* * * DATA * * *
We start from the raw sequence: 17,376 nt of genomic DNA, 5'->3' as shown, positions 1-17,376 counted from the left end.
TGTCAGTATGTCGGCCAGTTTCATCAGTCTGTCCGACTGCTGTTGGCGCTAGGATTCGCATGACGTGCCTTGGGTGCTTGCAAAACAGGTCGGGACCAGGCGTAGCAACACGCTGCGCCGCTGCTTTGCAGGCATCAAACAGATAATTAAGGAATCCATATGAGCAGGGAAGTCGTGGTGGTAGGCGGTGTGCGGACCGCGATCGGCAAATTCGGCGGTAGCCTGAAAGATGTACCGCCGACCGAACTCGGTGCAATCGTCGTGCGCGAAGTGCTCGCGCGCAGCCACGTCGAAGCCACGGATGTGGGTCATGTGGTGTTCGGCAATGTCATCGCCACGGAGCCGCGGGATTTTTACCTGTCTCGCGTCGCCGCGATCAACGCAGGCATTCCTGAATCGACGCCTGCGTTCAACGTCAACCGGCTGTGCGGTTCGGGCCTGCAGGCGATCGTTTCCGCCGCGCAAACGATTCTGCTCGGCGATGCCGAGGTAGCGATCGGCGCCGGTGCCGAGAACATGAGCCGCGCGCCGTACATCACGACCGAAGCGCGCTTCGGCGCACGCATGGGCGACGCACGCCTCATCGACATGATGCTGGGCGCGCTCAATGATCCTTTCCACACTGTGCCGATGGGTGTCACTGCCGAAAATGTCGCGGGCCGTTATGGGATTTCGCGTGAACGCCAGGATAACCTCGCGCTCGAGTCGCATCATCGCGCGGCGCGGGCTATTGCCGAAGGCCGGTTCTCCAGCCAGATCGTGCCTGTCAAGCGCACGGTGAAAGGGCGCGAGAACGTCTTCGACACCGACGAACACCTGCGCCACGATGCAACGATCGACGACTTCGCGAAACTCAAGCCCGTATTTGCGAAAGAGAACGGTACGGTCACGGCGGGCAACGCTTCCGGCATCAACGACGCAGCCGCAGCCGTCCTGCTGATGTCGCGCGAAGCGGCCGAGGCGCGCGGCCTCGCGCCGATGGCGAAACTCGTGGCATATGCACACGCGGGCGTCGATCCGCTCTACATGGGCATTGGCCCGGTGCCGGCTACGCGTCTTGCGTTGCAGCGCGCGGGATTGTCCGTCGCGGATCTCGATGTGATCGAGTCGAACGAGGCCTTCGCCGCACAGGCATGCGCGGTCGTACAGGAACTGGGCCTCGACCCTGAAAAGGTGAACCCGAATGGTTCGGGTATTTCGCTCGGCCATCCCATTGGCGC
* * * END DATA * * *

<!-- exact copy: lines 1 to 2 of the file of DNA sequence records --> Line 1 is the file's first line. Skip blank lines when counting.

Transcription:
We start from the raw sequence: 17,376 nt of genomic DNA, 5'->3' as shown, positions 1-17,376 counted from the left end.
TGTCAGTATGTCGGCCAGTTTCATCAGTCTGTCCGACTGCTGTTGGCGCTAGGATTCGCATGACGTGCCTTGGGTGCTTGCAAAACAGGTCGGGACCAGGCGTAGCAACACGCTGCGCCGCTGCTTTGCAGGCATCAAACAGATAATTAAGGAATCCATATGAGCAGGGAAGTCGTGGTGGTAGGCGGTGTGCGGACCGCGATCGGCAAATTCGGCGGTAGCCTGAAAGATGTACCGCCGACCGAACTCGGTGCAATCGTCGTGCGCGAAGTGCTCGCGCGCAGCCACGTCGAAGCCACGGATGTGGGTCATGTGGTGTTCGGCAATGTCATCGCCACGGAGCCGCGGGATTTTTACCTGTCTCGCGTCGCCGCGATCAACGCAGGCATTCCTGAATCGACGCCTGCGTTCAACGTCAACCGGCTGTGCGGTTCGGGCCTGCAGGCGATCGTTTCCGCCGCGCAAACGATTCTGCTCGGCGATGCCGAGGTAGCGATCGGCGCCGGTGCCGAGAACATGAGCCGCGCGCCGTACATCACGACCGAAGCGCGCTTCGGCGCACGCATGGGCGACGCACGCCTCATCGACATGATGCTGGGCGCGCTCAATGATCCTTTCCACACTGTGCCGATGGGTGTCACTGCCGAAAATGTCGCGGGCCGTTATGGGATTTCGCGTGAACGCCAGGATAACCTCGCGCTCGAGTCGCATCATCGCGCGGCGCGGGCTATTGCCGAAGGCCGGTTCTCCAGCCAGATCGTGCCTGTCAAGCGCACGGTGAAAGGGCGCGAGAACGTCTTCGACACCGACGAACACCTGCGCCACGATGCAACGATCGACGACTTCGCGAAACTCAAGCCCGTATTTGCGAAAGAGAACGGTACGGTCACGGCGGGCAACGCTTCCGGCATCAACGACGCAGCCGCAGCCGTCCTGCTGATGTCGCGCGAAGCGGCCGAGGCGCGCGGCCTCGCGCCGATGGCGAAACTCGTGGCATATGCACACGCGGGCGTCGATCCGCTCTACATGGGCATTGGCCCGGTGCCGGCTACGCGTCTTGCGTTGCAGCGCGCGGGATTGTCCGTCGCGGATCTCGATGTGATCGAGTCGAACGAGGCCTTCGCCGCACAGGCATGCGCGGTCGTACAGGAACTGGGCCTCGACCCTGAAAAGGTGAACCCGAATGGTTCGGGTATTTCGCTCGGCCATCCCATTGGCGC